By Allister Horncastle
A question I am frequently asked is: “I have a sore calf, have I strained it?”
The best way to answer this is to ask yourself:
1. Was there was an event that caused immediate calf pain?
2. Or did it build up slowly?
The answers to these questions will almost always dictate whether you have an acute calf injury or something else.
I have recently seen an increase in patients presenting for an assessment of calf pain.
The majority are returning to regular exercise – and particularly running type activities – after a layoff. The two most common presentations are:
1. Acute onset pain when jogging/running, or explosive type movements.
2. General soreness that appears during or after activity.
The main reasons for both presentations are generally unaccustomed loading and weakness.
Here are some self-management strategies for both pain types:
- Follow POLICE rules (Protection/Optimal Loading/Ice/Compression/Elevation).
- Avoid HARM (Heat/Alcohol/Running/Massage).
- Avoid Anti-inflammatory drugs (Nurofen/Voltaren).
- Listen to your body: if you are limping, your body is being protective of the painful area. Know that limping is ok for a short period of time.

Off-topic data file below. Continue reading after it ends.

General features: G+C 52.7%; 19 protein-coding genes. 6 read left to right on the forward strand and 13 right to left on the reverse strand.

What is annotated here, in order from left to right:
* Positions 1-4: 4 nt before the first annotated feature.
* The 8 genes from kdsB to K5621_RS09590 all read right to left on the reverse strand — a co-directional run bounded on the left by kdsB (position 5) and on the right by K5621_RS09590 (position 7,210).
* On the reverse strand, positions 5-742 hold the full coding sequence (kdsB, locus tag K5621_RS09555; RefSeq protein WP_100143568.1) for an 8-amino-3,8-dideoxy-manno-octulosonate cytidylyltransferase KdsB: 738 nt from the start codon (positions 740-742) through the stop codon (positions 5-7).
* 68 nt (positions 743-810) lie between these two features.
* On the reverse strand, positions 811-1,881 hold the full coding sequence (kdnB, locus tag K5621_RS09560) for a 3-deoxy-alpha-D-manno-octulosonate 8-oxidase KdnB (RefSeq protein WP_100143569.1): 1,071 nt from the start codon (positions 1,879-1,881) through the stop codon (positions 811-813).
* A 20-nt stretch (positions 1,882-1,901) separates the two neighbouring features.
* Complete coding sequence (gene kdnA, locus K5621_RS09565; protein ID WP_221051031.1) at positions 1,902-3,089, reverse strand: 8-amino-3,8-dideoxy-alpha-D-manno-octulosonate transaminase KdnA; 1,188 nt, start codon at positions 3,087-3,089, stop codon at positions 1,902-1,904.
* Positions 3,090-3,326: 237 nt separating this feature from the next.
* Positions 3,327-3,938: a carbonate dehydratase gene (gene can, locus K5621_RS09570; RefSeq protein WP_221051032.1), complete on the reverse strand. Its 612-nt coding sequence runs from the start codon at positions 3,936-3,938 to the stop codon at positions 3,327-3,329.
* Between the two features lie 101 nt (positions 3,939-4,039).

- Finally, get an appointment with your physio to guide management.
Slow onset pain:
- A rest period of 24 hours between aggravating activity may help.
- Use heat through the muscle.
- Massage and stretching may help.
- If it is ongoing for longer than 24 hours, it is probably not just muscle ‘soreness’ and therefore, it needs to be assessed by a physio.
This is not by any means an exhaustive list of calf pain causes, but is a quick and simple guide to help you decide what needs to be done.
If you have calf pain and are unsure about management, contact your local Physio Pro clinic for an appointment.